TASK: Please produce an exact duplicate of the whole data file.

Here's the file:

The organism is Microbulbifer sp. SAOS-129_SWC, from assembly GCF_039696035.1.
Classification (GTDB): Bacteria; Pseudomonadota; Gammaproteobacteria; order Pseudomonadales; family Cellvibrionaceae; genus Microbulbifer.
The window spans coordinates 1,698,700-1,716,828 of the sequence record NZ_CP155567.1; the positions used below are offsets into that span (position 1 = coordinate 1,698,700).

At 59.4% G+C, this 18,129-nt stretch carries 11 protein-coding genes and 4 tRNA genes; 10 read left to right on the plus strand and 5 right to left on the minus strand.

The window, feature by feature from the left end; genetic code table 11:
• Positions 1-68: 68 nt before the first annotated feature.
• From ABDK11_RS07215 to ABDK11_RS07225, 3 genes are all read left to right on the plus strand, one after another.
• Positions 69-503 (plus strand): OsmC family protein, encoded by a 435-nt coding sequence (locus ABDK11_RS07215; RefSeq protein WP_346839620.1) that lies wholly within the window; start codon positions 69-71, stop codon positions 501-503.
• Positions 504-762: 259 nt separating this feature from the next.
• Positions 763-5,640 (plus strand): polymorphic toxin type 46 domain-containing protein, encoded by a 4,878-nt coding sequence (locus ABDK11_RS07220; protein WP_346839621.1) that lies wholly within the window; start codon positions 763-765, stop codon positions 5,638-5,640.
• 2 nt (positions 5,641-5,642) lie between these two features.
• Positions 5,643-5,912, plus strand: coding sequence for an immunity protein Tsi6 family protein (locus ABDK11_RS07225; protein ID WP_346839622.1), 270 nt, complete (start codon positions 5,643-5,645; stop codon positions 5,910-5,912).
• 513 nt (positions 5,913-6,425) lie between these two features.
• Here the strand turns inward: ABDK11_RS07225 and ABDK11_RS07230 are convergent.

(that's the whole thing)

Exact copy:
The organism is Microbulbifer sp. SAOS-129_SWC, from assembly GCF_039696035.1.
Classification (GTDB): Bacteria; Pseudomonadota; Gammaproteobacteria; order Pseudomonadales; family Cellvibrionaceae; genus Microbulbifer.
The window spans coordinates 1,698,700-1,716,828 of the sequence record NZ_CP155567.1; the positions used below are offsets into that span (position 1 = coordinate 1,698,700).

At 59.4% G+C, this 18,129-nt stretch carries 11 protein-coding genes and 4 tRNA genes; 10 read left to right on the plus strand and 5 right to left on the minus strand.

The window, feature by feature from the left end; genetic code table 11:
• Positions 1-68: 68 nt before the first annotated feature.
• From ABDK11_RS07215 to ABDK11_RS07225, 3 genes are all read left to right on the plus strand, one after another.
• Positions 69-503 (plus strand): OsmC family protein, encoded by a 435-nt coding sequence (locus ABDK11_RS07215; RefSeq protein WP_346839620.1) that lies wholly within the window; start codon positions 69-71, stop codon positions 501-503.
• Positions 504-762: 259 nt separating this feature from the next.
• Positions 763-5,640 (plus strand): polymorphic toxin type 46 domain-containing protein, encoded by a 4,878-nt coding sequence (locus ABDK11_RS07220; protein WP_346839621.1) that lies wholly within the window; start codon positions 763-765, stop codon positions 5,638-5,640.
• 2 nt (positions 5,641-5,642) lie between these two features.
• Positions 5,643-5,912, plus strand: coding sequence for an immunity protein Tsi6 family protein (locus ABDK11_RS07225; protein ID WP_346839622.1), 270 nt, complete (start codon positions 5,643-5,645; stop codon positions 5,910-5,912).
• 513 nt (positions 5,913-6,425) lie between these two features.
• Here the strand turns inward: ABDK11_RS07225 and ABDK11_RS07230 are convergent.